[Coco] Devastated. Long term OVCC project falls short

John E. Malmberg wb8tyw at qsl.net
Fri May 1 09:34:06 EDT 2020

On 10/3/2019 11:06 PM, Walter Zambotti wrote:
> After recompiling the C code with optimization the assembly was only 25% 
> faster. Wow I was taken back but at the same time really impressed with 
> the optimizations of modern compilers.

I have not looked at your source at all, yet.

A lot of this depends on your platform.  My C programming has mostly 
been on Alpha, VAX, and Itanium.  A lot of it porting code from Linux.

A compiler manual should be documenting what each type of optimization 
it is doing and why it does that.  The DEC compiler documentation on 
this was very good.

There are many common C programming "tricks" that effectively shaft the 
ability of the optimizer to properly optimize code, and can really slow 
down the outputted code.

The call frame for external functions and syscalls can be complex to set 
up.  The compiler usually has a list of built-ins that it knows how to 
inline call or other "fast" call techniques.

I have encountered projects that for some reason decided to wrap those 
functions in an external module.  Some of this is done to make handling 
null terminated strings allegedly safer.

In one case I found wrappers to stat(), which on Linux is a very fast 
return from cached memory.  On VMS, though each call required a very 
expensive translation of a Unix path name to VMS path name, and then an 
expensive look up of the file information.

They had wrappers for stat as "file_exists()", "file_size", and I think 
at least one other, and they would usually call them in sequence.
This totally destroyed the performance of the ported code.
They also had external wrappers for all the string functions.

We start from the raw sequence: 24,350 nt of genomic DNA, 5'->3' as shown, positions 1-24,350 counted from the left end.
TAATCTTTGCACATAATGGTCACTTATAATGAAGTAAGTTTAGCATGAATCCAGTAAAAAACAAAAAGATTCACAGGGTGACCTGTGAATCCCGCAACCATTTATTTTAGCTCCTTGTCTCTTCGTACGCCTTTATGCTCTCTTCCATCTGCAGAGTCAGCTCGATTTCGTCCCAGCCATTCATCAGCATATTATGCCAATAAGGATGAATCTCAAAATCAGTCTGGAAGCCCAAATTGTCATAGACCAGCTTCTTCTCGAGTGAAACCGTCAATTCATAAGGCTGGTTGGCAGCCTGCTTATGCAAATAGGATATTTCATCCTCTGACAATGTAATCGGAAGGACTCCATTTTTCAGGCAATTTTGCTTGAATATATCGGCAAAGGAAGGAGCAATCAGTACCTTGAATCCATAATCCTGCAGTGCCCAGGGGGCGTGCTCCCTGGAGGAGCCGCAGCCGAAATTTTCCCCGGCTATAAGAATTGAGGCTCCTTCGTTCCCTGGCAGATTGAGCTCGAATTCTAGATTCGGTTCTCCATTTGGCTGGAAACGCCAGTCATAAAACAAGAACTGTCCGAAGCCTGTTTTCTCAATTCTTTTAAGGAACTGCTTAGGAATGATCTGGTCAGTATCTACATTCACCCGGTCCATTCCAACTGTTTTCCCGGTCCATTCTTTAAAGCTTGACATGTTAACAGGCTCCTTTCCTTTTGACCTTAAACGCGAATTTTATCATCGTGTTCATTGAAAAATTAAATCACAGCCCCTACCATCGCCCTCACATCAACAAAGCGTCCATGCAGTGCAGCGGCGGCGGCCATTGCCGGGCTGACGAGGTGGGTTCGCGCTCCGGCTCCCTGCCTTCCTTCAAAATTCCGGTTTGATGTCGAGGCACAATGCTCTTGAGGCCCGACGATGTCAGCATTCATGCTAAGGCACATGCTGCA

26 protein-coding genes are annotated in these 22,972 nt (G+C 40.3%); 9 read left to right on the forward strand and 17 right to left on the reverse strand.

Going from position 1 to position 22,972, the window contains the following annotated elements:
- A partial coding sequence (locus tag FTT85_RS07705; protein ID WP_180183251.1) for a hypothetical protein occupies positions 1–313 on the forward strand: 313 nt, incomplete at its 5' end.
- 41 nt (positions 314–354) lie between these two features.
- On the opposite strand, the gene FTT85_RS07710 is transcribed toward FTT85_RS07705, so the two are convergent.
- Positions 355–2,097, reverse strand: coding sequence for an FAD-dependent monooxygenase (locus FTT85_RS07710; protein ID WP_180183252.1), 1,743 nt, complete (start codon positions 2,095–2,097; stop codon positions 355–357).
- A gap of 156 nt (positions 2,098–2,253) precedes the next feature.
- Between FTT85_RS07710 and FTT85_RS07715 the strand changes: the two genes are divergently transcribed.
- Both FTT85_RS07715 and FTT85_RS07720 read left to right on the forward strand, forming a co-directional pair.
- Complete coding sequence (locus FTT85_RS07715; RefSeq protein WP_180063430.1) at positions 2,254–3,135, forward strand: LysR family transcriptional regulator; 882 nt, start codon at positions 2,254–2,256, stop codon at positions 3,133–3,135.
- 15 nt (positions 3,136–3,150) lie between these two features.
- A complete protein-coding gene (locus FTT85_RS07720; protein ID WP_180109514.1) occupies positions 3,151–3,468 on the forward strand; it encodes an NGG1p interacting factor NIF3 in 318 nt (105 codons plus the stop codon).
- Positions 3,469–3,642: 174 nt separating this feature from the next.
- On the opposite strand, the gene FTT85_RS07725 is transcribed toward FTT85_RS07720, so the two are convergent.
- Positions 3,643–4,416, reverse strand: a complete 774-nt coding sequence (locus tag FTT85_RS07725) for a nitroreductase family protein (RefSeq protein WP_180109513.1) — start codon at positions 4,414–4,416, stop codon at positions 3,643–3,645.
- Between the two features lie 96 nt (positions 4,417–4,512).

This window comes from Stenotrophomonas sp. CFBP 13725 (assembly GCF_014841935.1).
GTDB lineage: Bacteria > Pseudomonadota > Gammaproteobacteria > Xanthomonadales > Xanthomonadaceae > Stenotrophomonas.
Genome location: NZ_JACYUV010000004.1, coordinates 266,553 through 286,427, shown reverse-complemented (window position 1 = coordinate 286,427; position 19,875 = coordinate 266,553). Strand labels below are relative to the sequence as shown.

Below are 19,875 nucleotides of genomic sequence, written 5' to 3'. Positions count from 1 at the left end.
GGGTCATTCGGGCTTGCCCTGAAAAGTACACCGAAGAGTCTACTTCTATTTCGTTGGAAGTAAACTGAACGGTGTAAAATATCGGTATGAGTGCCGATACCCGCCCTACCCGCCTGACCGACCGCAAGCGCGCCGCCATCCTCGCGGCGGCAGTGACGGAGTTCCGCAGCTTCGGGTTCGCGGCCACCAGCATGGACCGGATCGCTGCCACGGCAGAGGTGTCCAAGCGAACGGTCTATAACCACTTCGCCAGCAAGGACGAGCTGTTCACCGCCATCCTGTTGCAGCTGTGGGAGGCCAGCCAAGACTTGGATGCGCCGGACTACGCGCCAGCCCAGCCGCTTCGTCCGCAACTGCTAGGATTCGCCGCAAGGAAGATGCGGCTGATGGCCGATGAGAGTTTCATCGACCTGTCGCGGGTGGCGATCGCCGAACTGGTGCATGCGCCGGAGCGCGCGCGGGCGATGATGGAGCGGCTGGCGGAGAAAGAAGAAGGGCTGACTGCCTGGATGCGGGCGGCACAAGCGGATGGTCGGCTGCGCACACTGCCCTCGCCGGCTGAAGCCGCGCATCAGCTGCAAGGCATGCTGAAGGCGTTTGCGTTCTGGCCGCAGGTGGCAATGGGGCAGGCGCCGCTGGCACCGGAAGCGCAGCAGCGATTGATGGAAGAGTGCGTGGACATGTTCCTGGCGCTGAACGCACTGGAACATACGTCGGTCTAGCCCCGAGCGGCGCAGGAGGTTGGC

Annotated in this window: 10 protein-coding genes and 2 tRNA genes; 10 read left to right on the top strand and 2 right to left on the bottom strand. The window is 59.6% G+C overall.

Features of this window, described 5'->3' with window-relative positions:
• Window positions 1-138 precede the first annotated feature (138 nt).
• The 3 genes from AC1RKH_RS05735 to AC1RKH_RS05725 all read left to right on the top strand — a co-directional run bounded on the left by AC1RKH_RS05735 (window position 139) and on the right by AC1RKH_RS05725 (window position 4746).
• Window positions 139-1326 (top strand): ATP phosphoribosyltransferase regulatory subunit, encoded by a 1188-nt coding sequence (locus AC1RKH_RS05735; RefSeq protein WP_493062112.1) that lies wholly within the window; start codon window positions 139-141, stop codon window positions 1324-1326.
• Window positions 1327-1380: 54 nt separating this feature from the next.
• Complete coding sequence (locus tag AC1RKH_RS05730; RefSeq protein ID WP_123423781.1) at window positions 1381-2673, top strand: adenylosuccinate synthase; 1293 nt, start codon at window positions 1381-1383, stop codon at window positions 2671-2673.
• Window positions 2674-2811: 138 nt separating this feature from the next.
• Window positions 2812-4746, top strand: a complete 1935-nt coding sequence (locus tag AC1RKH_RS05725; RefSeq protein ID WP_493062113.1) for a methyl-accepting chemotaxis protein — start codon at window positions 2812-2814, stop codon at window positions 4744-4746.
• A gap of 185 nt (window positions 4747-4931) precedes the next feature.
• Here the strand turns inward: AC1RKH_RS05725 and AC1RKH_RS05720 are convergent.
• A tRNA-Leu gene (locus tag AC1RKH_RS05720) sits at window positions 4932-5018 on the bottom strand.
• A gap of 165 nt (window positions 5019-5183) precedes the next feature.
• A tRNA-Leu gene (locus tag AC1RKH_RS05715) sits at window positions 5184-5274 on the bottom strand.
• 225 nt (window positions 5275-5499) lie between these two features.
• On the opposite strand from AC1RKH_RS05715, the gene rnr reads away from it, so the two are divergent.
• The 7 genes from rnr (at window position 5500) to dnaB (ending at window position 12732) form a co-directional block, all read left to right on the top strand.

String functions are ones that are typically in-lined by the compiler.
So are the memmove() and related code.

I have also seen platforms where code that you would expect to be 
in-lined is replaced by an internal function call to a library routine.

If you have small routines in a library, it may be better to move them 
to into a header file as a static routine so the compiler can inline 
them, as the inline code can both take up less space than the setup for 
the external call and it removes the overhead of setting up a call frame.

Calling 32 bit routines on a 64 bit build may or may not cause 
differences if the library has a "Thunking" layer that adds a wrapper to 
translate from 64 bit to 32 bit.

As already mentioned, the memory alignment of variables in extern 
structures or structures passed by reference does matter.  The DEC 
compilers can attempt to diagnose this condition.

Some compilers will silently fix up the alignment of internal structures 
by default.

I have seen some compilers are supposed to be able to inline modules 
from external modules.  I am not sure how they are able to do that as 
they would need something to tell them where the external module is, 
unless they are given a list of those modules or some other hint.

C is one of those languages that the specification also has a lot of 
places where it states that the result of some input is "undefined".
Most programmers never see those cases where it bites them because they 
program only on one platform.


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